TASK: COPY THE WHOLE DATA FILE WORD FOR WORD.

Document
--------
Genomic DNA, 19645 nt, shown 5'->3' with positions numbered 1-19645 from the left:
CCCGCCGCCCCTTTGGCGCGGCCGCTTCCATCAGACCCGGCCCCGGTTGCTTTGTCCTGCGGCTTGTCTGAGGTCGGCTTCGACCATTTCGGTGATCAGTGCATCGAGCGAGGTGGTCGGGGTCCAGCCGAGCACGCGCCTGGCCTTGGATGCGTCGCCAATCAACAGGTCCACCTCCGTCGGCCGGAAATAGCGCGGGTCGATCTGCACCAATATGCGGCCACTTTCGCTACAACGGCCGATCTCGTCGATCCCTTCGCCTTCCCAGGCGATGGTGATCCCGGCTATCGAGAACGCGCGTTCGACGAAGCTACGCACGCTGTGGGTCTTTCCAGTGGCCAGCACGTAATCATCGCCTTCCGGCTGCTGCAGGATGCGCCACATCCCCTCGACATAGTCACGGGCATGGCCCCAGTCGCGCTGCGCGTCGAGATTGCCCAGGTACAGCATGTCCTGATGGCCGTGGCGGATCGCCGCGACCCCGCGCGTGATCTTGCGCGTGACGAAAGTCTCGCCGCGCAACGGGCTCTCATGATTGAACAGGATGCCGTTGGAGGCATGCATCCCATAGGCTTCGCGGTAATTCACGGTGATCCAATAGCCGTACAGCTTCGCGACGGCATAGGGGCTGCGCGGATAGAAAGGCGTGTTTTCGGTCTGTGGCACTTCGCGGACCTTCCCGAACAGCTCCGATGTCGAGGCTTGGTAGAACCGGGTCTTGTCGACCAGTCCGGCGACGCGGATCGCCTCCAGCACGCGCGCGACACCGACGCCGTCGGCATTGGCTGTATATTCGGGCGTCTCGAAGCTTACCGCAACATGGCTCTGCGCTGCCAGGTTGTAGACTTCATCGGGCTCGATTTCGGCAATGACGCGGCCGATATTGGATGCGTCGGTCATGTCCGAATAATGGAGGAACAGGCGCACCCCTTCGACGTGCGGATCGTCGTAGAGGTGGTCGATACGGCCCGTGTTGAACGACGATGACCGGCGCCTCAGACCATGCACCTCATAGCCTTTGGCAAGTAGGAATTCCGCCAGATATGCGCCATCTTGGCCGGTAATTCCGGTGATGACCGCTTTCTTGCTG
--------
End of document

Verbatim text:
Genomic DNA, 19645 nt, shown 5'->3' with positions numbered 1-19645 from the left:
CCCGCCGCCCCTTTGGCGCGGCCGCTTCCATCAGACCCGGCCCCGGTTGCTTTGTCCTGCGGCTTGTCTGAGGTCGGCTTCGACCATTTCGGTGATCAGTGCATCGAGCGAGGTGGTCGGGGTCCAGCCGAGCACGCGCCTGGCCTTGGATGCGTCGCCAATCAACAGGTCCACCTCCGTCGGCCGGAAATAGCGCGGGTCGATCTGCACCAATATGCGGCCACTTTCGCTACAACGGCCGATCTCGTCGATCCCTTCGCCTTCCCAGGCGATGGTGATCCCGGCTATCGAGAACGCGCGTTCGACGAAGCTACGCACGCTGTGGGTCTTTCCAGTGGCCAGCACGTAATCATCGCCTTCCGGCTGCTGCAGGATGCGCCACATCCCCTCGACATAGTCACGGGCATGGCCCCAGTCGCGCTGCGCGTCGAGATTGCCCAGGTACAGCATGTCCTGATGGCCGTGGCGGATCGCCGCGACCCCGCGCGTGATCTTGCGCGTGACGAAAGTCTCGCCGCGCAACGGGCTCTCATGATTGAACAGGATGCCGTTGGAGGCATGCATCCCATAGGCTTCGCGGTAATTCACGGTGATCCAATAGCCGTACAGCTTCGCGACGGCATAGGGGCTGCGCGGATAGAAAGGCGTGTTTTCGGTCTGTGGCACTTCGCGGACCTTCCCGAACAGCTCCGATGTCGAGGCTTGGTAGAACCGGGTCTTGTCGACCAGTCCGGCGACGCGGATCGCCTCCAGCACGCGCGCGACACCGACGCCGTCGGCATTGGCTGTATATTCGGGCGTCTCGAAGCTTACCGCAACATGGCTCTGCGCTGCCAGGTTGTAGACTTCATCGGGCTCGATTTCGGCAATGACGCGGCCGATATTGGATGCGTCGGTCATGTCCGAATAATGGAGGAACAGGCGCACCCCTTCGACGTGCGGATCGTCGTAGAGGTGGTCGATACGGCCCGTGTTGAACGACGATGACCGGCGCCTCAGACCATGCACCTCATAGCCTTTGGCAAGTAGGAATTCCGCCAGATATGCGCCATCTTGGCCGGTAATTCCGGTGATGACCGCTTTCTTGCTG